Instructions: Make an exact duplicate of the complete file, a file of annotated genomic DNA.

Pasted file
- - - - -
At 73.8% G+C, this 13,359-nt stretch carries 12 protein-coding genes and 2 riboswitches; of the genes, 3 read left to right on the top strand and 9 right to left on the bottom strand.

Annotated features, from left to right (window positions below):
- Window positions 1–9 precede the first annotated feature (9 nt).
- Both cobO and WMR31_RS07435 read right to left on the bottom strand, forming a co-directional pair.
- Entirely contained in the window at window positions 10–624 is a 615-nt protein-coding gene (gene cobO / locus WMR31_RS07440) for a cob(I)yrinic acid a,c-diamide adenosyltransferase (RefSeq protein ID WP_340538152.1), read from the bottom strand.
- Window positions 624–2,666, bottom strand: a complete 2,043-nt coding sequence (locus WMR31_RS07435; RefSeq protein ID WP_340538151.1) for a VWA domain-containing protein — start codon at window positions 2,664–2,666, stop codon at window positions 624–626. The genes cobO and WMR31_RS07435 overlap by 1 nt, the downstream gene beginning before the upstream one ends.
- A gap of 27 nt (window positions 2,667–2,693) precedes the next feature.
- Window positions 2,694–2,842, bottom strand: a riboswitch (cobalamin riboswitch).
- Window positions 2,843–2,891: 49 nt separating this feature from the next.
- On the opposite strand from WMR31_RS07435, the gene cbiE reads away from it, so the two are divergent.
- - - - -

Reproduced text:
At 73.8% G+C, this 13,359-nt stretch carries 12 protein-coding genes and 2 riboswitches; of the genes, 3 read left to right on the top strand and 9 right to left on the bottom strand.

Annotated features, from left to right (window positions below):
- Window positions 1–9 precede the first annotated feature (9 nt).
- Both cobO and WMR31_RS07435 read right to left on the bottom strand, forming a co-directional pair.
- Entirely contained in the window at window positions 10–624 is a 615-nt protein-coding gene (gene cobO / locus WMR31_RS07440) for a cob(I)yrinic acid a,c-diamide adenosyltransferase (RefSeq protein ID WP_340538152.1), read from the bottom strand.
- Window positions 624–2,666, bottom strand: a complete 2,043-nt coding sequence (locus WMR31_RS07435; RefSeq protein ID WP_340538151.1) for a VWA domain-containing protein — start codon at window positions 2,664–2,666, stop codon at window positions 624–626. The genes cobO and WMR31_RS07435 overlap by 1 nt, the downstream gene beginning before the upstream one ends.
- A gap of 27 nt (window positions 2,667–2,693) precedes the next feature.
- Window positions 2,694–2,842, bottom strand: a riboswitch (cobalamin riboswitch).
- Window positions 2,843–2,891: 49 nt separating this feature from the next.
- On the opposite strand from WMR31_RS07435, the gene cbiE reads away from it, so the two are divergent.